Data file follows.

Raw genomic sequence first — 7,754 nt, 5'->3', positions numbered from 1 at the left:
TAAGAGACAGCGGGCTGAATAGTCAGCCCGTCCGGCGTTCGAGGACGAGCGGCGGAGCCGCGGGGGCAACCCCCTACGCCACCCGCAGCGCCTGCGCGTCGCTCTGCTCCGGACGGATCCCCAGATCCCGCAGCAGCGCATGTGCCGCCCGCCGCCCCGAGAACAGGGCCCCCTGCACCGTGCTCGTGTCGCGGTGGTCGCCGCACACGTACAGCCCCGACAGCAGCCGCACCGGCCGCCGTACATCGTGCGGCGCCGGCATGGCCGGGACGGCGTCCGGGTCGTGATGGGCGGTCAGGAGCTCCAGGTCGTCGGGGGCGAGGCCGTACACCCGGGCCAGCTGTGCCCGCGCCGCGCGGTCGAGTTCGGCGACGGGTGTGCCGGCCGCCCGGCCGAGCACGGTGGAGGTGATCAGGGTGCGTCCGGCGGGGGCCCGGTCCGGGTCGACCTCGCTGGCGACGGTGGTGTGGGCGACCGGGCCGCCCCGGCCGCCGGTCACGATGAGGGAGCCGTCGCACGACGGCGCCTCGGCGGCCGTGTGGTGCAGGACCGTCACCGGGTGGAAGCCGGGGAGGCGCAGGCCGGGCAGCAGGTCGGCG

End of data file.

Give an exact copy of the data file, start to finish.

Raw genomic sequence first — 7,754 nt, 5'->3', positions numbered from 1 at the left:
TAAGAGACAGCGGGCTGAATAGTCAGCCCGTCCGGCGTTCGAGGACGAGCGGCGGAGCCGCGGGGGCAACCCCCTACGCCACCCGCAGCGCCTGCGCGTCGCTCTGCTCCGGACGGATCCCCAGATCCCGCAGCAGCGCATGTGCCGCCCGCCGCCCCGAGAACAGGGCCCCCTGCACCGTGCTCGTGTCGCGGTGGTCGCCGCACACGTACAGCCCCGACAGCAGCCGCACCGGCCGCCGTACATCGTGCGGCGCCGGCATGGCCGGGACGGCGTCCGGGTCGTGATGGGCGGTCAGGAGCTCCAGGTCGTCGGGGGCGAGGCCGTACACCCGGGCCAGCTGTGCCCGCGCCGCGCGGTCGAGTTCGGCGACGGGTGTGCCGGCCGCCCGGCCGAGCACGGTGGAGGTGATCAGGGTGCGTCCGGCGGGGGCCCGGTCCGGGTCGACCTCGCTGGCGACGGTGGTGTGGGCGACCGGGCCGCCCCGGCCGCCGGTCACGATGAGGGAGCCGTCGCACGACGGCGCCTCGGCGGCCGTGTGGTGCAGGACCGTCACCGGGTGGAAGCCGGGGAGGCGCAGGCCGGGCAGCAGGTCGGCG